car’s ambient interior lighting
Interior design of cars is always a challenge for car designers. Today, in great automotive companies, different parts of the interior of a car are designed by different designers, which shows the importance of designing an interior cabin of a car.
One of the trademarks that exists today is the ambient interior lighting of the car’s interior. In the past, interior lighting was merely a practical aspect, and its existential couse was to turn the car into the cabin for better visitor visibility, but in 2005, when a German automotive company first introduced a colored surrounding lighting system as an additional kit, the interior lighting of the cars has changed and today it is part of the interior design of the car cabins.
Over the past few years, more and more vehicles are starting to offer ambient lighting as a standard or optional feature. Ambient lighting is the soft illumination around the center console, door handles and pulls, cupholders and sometimes completely across the dash and in the footwells.
Typically, ambient lighting is seen as a purely cosmetic feature, but it may also increase a driver’s perceived safety and quality of the car, according to a new study conducted by a german company and the Lighting Engineering Group at Ilmenau University of Technology in Germany. Ambient lighting increases spatial perception, making the vehicle’s interior feel bigger at night, the study says. The lights may also decrease fatigue when driving at night, but the study had inconclusive evidence regarding ambient lighting’s effect on “alertness” or the ability to improve a driver’s mood or performance. Moreover, drivers thought ambient lighting increased the perceived quality of materials and design. They also found controls easier to use.
Brightness of the ambient lighting system was a critical factor in the study. If the lights were too bright, drivers started to find the system distracting. Keeping illumination below 0.1 candelas per square meter will keep glares from forming on the plastics of the interior, which will reduce the possibility of distraction, previous studies have shown. In general, drivers want to be able to control the illumination levels, the study says.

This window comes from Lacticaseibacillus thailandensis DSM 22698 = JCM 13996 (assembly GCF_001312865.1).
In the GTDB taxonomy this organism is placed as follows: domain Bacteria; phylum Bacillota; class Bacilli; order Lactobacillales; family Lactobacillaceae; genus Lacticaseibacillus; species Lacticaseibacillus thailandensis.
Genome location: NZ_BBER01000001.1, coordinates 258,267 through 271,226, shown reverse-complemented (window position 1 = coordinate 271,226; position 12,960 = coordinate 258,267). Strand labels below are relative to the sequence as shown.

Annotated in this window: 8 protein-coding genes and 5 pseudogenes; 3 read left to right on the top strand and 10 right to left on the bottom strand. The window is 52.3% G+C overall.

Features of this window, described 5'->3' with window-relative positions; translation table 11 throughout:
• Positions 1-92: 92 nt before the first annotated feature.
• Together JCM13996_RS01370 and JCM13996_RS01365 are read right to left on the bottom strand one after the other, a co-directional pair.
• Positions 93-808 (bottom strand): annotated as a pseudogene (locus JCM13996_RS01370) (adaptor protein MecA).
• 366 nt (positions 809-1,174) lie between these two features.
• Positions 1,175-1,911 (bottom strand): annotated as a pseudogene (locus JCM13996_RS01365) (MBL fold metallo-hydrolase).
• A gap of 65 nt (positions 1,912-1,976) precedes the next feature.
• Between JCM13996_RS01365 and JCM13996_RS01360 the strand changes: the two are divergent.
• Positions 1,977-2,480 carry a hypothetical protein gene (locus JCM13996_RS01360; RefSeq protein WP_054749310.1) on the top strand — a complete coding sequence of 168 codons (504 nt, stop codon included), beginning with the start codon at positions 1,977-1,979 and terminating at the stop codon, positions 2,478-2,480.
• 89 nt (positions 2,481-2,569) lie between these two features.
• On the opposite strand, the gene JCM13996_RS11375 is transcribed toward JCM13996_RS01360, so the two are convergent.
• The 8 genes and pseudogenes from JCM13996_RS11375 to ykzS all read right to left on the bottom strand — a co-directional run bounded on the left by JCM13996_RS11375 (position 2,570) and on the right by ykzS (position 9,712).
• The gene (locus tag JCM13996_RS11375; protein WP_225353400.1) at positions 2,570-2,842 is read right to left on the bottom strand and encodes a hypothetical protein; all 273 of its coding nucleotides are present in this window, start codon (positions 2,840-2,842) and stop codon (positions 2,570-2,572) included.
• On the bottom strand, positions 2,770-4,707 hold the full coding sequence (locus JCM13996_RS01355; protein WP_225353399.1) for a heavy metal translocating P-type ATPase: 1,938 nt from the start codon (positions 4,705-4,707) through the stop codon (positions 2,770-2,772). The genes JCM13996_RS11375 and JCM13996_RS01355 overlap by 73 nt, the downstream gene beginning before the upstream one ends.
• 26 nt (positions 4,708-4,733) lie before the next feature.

The color used was reportedly not important in affecting the driver’s emotional state, but it was important in forming brand-specific identities.
LEDs technologies used in car’s ambient lighting
Ambient or mood lighting inside the car has primarily been the realm of high-end luxury vehicles.
LEDs in cars are not new, of course. All carmakers are now using LEDs. Single LEDs have been used in instrument clusters and behind dashboards for 20 years or more. Headlamps and rear lights are the most eye-catching of recent innovations, replacing traditional lighting technologies. Increasingly, LEDs are being used in new applications, such as to back-light switches to indicate the location of door handles or window openers. More recently they have found their way into footwells, cup holders and map pockets, as well as door and roof panels. More subtle features include low-level colored overhead-directed lighting that gently highlights the gear stick, for example. Today, with LEDs taking center stage, the focus is on ambient or mood lighting, and designers are in their element. Concept ideas include wide-area roof illumination and footwell lighting, which can be easily controlled in intensity as required, and in color to match the travelers’ mood. Of course it is not only about mood or fashion, but also about function and comfort. The ability to dim or brighten interior lights becomes an important feature: brightness should be reduced for night driving and increased in the daytime. But it also depends on the particular task in hand, such as map-reading or search mode, which may require brighter light levels.